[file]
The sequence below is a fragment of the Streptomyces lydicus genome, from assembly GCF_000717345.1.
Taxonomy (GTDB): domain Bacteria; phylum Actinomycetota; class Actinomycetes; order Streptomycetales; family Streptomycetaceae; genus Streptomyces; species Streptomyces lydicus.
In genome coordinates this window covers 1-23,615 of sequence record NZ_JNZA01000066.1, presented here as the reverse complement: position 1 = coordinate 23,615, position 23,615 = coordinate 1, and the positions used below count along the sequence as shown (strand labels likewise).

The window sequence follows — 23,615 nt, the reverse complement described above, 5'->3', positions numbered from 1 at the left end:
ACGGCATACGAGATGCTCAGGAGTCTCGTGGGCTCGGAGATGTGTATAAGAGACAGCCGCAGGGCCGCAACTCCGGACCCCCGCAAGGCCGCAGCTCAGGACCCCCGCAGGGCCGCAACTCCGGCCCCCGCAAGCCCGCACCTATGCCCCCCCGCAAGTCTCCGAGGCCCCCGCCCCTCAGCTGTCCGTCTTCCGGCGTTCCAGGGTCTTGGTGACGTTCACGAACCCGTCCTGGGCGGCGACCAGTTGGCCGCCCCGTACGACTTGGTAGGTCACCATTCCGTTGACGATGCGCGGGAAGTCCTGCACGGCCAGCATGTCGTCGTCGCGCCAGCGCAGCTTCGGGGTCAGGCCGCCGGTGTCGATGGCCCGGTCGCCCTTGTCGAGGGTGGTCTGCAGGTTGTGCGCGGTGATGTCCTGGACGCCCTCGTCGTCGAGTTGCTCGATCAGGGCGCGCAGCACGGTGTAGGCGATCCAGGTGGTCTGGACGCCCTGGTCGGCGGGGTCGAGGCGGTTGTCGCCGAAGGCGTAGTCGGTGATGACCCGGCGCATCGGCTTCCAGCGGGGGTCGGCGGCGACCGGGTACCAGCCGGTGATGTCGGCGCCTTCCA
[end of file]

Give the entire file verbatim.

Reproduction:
The sequence below is a fragment of the Streptomyces lydicus genome, from assembly GCF_000717345.1.
Taxonomy (GTDB): domain Bacteria; phylum Actinomycetota; class Actinomycetes; order Streptomycetales; family Streptomycetaceae; genus Streptomyces; species Streptomyces lydicus.
In genome coordinates this window covers 1-23,615 of sequence record NZ_JNZA01000066.1, presented here as the reverse complement: position 1 = coordinate 23,615, position 23,615 = coordinate 1, and the positions used below count along the sequence as shown (strand labels likewise).

The window sequence follows — 23,615 nt, the reverse complement described above, 5'->3', positions numbered from 1 at the left end:
ACGGCATACGAGATGCTCAGGAGTCTCGTGGGCTCGGAGATGTGTATAAGAGACAGCCGCAGGGCCGCAACTCCGGACCCCCGCAAGGCCGCAGCTCAGGACCCCCGCAGGGCCGCAACTCCGGCCCCCGCAAGCCCGCACCTATGCCCCCCCGCAAGTCTCCGAGGCCCCCGCCCCTCAGCTGTCCGTCTTCCGGCGTTCCAGGGTCTTGGTGACGTTCACGAACCCGTCCTGGGCGGCGACCAGTTGGCCGCCCCGTACGACTTGGTAGGTCACCATTCCGTTGACGATGCGCGGGAAGTCCTGCACGGCCAGCATGTCGTCGTCGCGCCAGCGCAGCTTCGGGGTCAGGCCGCCGGTGTCGATGGCCCGGTCGCCCTTGTCGAGGGTGGTCTGCAGGTTGTGCGCGGTGATGTCCTGGACGCCCTCGTCGTCGAGTTGCTCGATCAGGGCGCGCAGCACGGTGTAGGCGATCCAGGTGGTCTGGACGCCCTGGTCGGCGGGGTCGAGGCGGTTGTCGCCGAAGGCGTAGTCGGTGATGACCCGGCGCATCGGCTTCCAGCGGGGGTCGGCGGCGACCGGGTACCAGCCGGTGATGTCGGCGCCTTCCA